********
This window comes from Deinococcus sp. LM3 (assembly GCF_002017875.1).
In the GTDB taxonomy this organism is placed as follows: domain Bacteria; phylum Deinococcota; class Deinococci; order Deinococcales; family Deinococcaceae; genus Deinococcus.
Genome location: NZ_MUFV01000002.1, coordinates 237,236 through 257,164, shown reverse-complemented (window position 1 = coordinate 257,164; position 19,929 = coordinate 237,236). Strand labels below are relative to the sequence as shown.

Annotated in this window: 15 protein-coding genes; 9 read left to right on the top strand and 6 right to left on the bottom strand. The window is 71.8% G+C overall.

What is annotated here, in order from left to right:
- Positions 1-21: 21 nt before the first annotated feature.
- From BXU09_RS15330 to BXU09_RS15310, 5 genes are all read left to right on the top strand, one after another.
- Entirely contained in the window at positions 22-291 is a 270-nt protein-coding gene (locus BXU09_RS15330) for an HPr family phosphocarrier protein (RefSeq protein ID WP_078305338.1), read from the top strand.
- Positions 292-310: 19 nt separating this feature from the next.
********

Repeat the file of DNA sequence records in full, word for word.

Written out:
This window comes from Deinococcus sp. LM3 (assembly GCF_002017875.1).
In the GTDB taxonomy this organism is placed as follows: domain Bacteria; phylum Deinococcota; class Deinococci; order Deinococcales; family Deinococcaceae; genus Deinococcus.
Genome location: NZ_MUFV01000002.1, coordinates 237,236 through 257,164, shown reverse-complemented (window position 1 = coordinate 257,164; position 19,929 = coordinate 237,236). Strand labels below are relative to the sequence as shown.

Annotated in this window: 15 protein-coding genes; 9 read left to right on the top strand and 6 right to left on the bottom strand. The window is 71.8% G+C overall.

What is annotated here, in order from left to right:
- Positions 1-21: 21 nt before the first annotated feature.
- From BXU09_RS15330 to BXU09_RS15310, 5 genes are all read left to right on the top strand, one after another.
- Entirely contained in the window at positions 22-291 is a 270-nt protein-coding gene (locus BXU09_RS15330) for an HPr family phosphocarrier protein (RefSeq protein ID WP_078305338.1), read from the top strand.
- Positions 292-310: 19 nt separating this feature from the next.